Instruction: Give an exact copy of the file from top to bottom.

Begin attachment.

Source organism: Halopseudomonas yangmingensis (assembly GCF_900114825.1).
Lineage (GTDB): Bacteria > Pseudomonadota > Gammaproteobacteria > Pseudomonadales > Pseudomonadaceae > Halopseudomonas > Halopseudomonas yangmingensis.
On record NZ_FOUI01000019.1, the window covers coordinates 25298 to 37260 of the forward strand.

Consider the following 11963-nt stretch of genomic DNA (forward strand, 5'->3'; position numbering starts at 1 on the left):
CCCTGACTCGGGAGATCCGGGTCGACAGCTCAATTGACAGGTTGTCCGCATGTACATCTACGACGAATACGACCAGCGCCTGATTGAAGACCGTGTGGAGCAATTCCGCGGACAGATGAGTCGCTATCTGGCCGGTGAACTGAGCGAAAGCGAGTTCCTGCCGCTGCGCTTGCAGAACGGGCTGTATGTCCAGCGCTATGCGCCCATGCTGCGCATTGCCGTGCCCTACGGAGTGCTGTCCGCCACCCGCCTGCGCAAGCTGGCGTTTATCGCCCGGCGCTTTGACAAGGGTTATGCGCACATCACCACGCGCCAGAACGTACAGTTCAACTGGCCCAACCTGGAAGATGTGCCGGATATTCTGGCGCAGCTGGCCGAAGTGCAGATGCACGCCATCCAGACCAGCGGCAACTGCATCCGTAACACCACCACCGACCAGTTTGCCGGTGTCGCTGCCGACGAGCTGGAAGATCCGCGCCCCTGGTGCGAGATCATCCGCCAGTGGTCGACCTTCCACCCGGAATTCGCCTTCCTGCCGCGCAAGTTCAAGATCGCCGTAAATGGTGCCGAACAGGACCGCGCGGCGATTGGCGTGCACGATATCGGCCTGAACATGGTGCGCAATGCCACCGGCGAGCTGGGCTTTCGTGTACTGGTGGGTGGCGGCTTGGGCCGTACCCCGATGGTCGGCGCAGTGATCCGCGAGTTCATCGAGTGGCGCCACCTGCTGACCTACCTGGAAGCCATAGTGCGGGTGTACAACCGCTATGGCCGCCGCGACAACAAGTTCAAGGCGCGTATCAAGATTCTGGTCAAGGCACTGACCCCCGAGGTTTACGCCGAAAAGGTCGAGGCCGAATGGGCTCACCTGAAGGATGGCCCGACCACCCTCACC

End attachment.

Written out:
Source organism: Halopseudomonas yangmingensis (assembly GCF_900114825.1).
Lineage (GTDB): Bacteria > Pseudomonadota > Gammaproteobacteria > Pseudomonadales > Pseudomonadaceae > Halopseudomonas > Halopseudomonas yangmingensis.
On record NZ_FOUI01000019.1, the window covers coordinates 25298 to 37260 of the forward strand.

Consider the following 11963-nt stretch of genomic DNA (forward strand, 5'->3'; position numbering starts at 1 on the left):
CCCTGACTCGGGAGATCCGGGTCGACAGCTCAATTGACAGGTTGTCCGCATGTACATCTACGACGAATACGACCAGCGCCTGATTGAAGACCGTGTGGAGCAATTCCGCGGACAGATGAGTCGCTATCTGGCCGGTGAACTGAGCGAAAGCGAGTTCCTGCCGCTGCGCTTGCAGAACGGGCTGTATGTCCAGCGCTATGCGCCCATGCTGCGCATTGCCGTGCCCTACGGAGTGCTGTCCGCCACCCGCCTGCGCAAGCTGGCGTTTATCGCCCGGCGCTTTGACAAGGGTTATGCGCACATCACCACGCGCCAGAACGTACAGTTCAACTGGCCCAACCTGGAAGATGTGCCGGATATTCTGGCGCAGCTGGCCGAAGTGCAGATGCACGCCATCCAGACCAGCGGCAACTGCATCCGTAACACCACCACCGACCAGTTTGCCGGTGTCGCTGCCGACGAGCTGGAAGATCCGCGCCCCTGGTGCGAGATCATCCGCCAGTGGTCGACCTTCCACCCGGAATTCGCCTTCCTGCCGCGCAAGTTCAAGATCGCCGTAAATGGTGCCGAACAGGACCGCGCGGCGATTGGCGTGCACGATATCGGCCTGAACATGGTGCGCAATGCCACCGGCGAGCTGGGCTTTCGTGTACTGGTGGGTGGCGGCTTGGGCCGTACCCCGATGGTCGGCGCAGTGATCCGCGAGTTCATCGAGTGGCGCCACCTGCTGACCTACCTGGAAGCCATAGTGCGGGTGTACAACCGCTATGGCCGCCGCGACAACAAGTTCAAGGCGCGTATCAAGATTCTGGTCAAGGCACTGACCCCCGAGGTTTACGCCGAAAAGGTCGAGGCCGAATGGGCTCACCTGAAGGATGGCCCGACCACCCTCACC